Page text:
I am a planner. I like having a plan. My brain loves lists and schedules and goals and plans. airplane in the air at sunsetBut every time I see a plane rising into the sky, a part of me soars with it. I wonder who’s on board. I wonder where they are going. I wonder if they realize the adventure at hand, simply by traveling to a new place.

While I have a spontaneous heart, my brain allows for little that doesn’t come with a plan that has been gone over dozens of times (and often considering a rash of horrific and unlikely possibilities). And yet… I watch the planes.

There has been one time in my life that spontaneity won. It forever changed me.

In December 2013 I did something that is all too easy to say and very difficult to do: “drop everything and run”. There was some basic planning involved, but only the bare bones needed. Instead of trying to fit a getaway into my life, I made my life rearrange itself to allow for me to get away. 

Now, two years later, I am planning for a trip that actually requires a great deal of planning, but will hopefully allow for plenty of spontaneity in the moment. And while I’m looking ahead to that trip, I’m remembering this one. It’s why I watch the planes.

Over the next week I’ll be reposting my account of that spontaneous adventure. It was originally published on my previous blog nearly two years ago, but with it so firmly on my thoughts now I wanted to share here, on this blog, with new and old readers alike.

*Image taken from Pixabay, creative commons license, user skeeze

Being Productive on a Writing Retreat

One thing I learned over this past week is that I deeply enjoy the companionship of my friends and my adventures with them, but when I work, I work alone.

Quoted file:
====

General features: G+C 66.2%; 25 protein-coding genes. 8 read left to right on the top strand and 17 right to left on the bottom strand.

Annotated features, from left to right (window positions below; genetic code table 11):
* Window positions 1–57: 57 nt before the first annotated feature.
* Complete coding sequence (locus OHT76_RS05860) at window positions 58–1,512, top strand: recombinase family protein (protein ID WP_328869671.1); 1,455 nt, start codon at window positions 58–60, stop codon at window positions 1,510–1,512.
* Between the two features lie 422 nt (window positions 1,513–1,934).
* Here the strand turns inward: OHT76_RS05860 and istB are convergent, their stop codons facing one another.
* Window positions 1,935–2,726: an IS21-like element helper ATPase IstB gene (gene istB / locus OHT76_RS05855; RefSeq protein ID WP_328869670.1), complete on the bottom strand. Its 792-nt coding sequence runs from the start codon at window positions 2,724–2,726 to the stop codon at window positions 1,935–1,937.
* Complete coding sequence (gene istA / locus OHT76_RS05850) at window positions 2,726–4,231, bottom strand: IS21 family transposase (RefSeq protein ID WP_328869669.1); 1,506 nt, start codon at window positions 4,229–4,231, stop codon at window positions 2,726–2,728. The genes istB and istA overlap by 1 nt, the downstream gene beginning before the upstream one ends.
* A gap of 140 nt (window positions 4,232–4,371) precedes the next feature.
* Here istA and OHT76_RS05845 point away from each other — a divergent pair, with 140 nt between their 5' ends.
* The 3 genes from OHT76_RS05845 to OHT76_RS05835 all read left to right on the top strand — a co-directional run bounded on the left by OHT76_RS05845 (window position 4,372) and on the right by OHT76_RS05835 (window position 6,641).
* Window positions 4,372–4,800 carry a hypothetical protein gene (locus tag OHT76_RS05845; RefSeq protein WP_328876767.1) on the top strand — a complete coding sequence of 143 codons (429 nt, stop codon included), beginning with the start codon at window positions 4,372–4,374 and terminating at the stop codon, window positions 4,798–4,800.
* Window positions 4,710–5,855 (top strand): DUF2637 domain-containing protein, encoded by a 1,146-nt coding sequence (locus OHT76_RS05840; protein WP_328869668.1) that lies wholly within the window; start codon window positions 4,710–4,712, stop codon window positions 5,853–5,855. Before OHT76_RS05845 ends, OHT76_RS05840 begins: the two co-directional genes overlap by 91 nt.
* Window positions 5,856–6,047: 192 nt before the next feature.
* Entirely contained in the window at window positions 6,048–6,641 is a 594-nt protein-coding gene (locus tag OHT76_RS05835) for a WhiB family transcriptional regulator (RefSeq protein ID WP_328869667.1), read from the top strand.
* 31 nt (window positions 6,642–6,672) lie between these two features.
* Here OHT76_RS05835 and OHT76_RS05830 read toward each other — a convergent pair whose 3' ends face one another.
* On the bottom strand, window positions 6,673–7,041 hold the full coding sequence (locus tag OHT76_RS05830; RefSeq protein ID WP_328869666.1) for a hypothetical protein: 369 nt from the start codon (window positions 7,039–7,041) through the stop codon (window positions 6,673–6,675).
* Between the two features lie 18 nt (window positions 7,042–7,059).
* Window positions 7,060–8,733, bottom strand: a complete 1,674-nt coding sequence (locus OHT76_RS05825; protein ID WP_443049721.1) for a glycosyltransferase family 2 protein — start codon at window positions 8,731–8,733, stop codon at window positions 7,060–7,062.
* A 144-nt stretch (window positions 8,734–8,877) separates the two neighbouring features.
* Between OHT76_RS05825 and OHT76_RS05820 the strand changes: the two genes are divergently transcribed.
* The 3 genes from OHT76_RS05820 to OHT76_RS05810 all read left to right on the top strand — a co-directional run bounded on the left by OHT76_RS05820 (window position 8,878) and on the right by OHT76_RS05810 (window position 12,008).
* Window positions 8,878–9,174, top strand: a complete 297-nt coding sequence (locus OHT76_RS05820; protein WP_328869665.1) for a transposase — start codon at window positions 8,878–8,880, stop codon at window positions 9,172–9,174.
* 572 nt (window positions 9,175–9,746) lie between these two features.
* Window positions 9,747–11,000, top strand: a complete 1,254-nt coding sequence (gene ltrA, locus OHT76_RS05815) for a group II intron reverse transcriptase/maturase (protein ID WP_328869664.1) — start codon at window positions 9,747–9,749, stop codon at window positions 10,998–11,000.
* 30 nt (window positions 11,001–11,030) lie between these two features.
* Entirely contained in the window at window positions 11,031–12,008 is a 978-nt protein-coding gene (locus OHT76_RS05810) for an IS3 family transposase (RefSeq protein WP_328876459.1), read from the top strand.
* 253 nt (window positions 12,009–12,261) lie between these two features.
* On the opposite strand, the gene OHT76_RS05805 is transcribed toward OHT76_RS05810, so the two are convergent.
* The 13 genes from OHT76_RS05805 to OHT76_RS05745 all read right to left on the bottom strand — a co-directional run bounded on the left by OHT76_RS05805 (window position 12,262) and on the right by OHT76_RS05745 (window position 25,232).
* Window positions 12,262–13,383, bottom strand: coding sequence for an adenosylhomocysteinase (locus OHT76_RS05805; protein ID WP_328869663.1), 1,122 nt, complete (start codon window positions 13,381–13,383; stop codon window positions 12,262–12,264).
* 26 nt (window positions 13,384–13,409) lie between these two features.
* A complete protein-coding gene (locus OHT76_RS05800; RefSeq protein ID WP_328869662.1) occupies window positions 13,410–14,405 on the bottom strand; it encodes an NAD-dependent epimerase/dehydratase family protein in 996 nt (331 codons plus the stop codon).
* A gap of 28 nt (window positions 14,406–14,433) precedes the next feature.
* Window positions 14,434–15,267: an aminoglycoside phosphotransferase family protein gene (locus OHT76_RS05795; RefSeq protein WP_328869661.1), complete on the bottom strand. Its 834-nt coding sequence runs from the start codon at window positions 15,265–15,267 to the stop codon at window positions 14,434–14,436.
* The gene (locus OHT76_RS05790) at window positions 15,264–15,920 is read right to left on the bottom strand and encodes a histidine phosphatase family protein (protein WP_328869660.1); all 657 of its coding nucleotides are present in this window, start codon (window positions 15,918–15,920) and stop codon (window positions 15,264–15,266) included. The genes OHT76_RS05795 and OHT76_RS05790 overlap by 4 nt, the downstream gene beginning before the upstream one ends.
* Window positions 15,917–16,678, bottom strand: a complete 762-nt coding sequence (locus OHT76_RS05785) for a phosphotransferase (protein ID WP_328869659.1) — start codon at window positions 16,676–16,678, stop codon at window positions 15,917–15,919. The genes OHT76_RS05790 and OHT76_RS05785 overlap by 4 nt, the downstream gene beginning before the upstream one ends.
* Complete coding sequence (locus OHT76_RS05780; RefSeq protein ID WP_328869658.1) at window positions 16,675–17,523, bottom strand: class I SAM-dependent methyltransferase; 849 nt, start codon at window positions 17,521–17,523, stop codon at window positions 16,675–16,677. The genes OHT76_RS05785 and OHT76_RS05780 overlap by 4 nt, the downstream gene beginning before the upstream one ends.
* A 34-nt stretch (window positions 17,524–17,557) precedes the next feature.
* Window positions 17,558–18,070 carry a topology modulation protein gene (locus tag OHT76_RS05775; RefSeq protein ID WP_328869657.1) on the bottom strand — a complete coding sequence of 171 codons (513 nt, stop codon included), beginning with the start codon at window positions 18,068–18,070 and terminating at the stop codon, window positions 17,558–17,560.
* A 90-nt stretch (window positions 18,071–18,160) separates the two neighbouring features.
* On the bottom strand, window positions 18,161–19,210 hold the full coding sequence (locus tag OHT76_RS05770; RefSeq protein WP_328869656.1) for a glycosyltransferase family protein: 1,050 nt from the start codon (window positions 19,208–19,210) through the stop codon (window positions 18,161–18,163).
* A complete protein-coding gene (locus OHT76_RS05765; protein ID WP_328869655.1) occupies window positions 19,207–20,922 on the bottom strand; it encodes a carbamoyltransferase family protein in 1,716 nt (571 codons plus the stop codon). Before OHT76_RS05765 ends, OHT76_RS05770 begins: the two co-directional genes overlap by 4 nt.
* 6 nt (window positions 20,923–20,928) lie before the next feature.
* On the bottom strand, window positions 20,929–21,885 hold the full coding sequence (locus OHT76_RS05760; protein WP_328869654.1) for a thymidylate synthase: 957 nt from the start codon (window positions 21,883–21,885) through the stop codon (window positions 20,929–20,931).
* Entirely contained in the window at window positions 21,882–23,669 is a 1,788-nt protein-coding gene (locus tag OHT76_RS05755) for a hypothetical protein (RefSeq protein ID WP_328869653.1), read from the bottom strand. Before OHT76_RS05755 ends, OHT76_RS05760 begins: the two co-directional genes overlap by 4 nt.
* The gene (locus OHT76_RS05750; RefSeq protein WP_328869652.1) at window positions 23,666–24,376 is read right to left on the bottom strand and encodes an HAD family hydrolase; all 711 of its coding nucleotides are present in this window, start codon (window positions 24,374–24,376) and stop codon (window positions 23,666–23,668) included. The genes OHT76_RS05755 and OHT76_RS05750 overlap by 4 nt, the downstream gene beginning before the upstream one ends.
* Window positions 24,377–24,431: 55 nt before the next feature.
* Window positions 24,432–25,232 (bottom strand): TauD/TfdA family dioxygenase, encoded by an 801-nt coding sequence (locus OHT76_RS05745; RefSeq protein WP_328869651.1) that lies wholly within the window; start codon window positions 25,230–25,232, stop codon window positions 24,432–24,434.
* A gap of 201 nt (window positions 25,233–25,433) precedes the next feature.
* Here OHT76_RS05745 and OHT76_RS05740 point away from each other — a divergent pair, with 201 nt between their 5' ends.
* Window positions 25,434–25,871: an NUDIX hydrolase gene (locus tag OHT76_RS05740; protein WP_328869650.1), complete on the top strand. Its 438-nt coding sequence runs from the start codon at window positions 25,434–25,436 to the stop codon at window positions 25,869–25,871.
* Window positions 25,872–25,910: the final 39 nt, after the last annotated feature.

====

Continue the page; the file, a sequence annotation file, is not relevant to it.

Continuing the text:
The great room of our cabin

The great room of our cabin

The cabin where we spent our writer’s retreat was spacious and beautiful. We could more than easily spread out in the great room to cook, eat, write, read, chat, and more. It was a rare time (other than eating) that all five of us were immersed in the same activity, but we could still be silly and carry on conversations and I loved this. However it took me no time at all to realize I could not work in this environment. Continue reading

Off to a Cabin in the Woods

Well there are five of us.

And we are going off on a quiet retreat to a semi-secluded cabin… in the woods.

Let’s hope this doesn’t turn into a horror film.

It has been two years since my writing group has been able to go off on a writing retreat, and at last the time has arrived for us to trek off once again. Five days to ourselves to catch up on friendship and spend time with our respective arts.

I’m hoping to write a few blog posts (both for here and the group’s blog) and work on some poetry in addition to taking a much-needed breath of calm away from work and daily responsibilities. When I return, I’ll be posting all about it, but for now there are two wonderful posts up on our writing group’s blog, The Rabid Rainbow Ferret Society, for you to check out.

Serena posts about what ‘writing retreat’ means to her, as it is a bit different than how the rest of us feel. Rebekah posts about the excitement and some of the bizarre mishaps we’ve had thus far.

If you could go on a creative retreat for five days… what would you work on? Where would you go?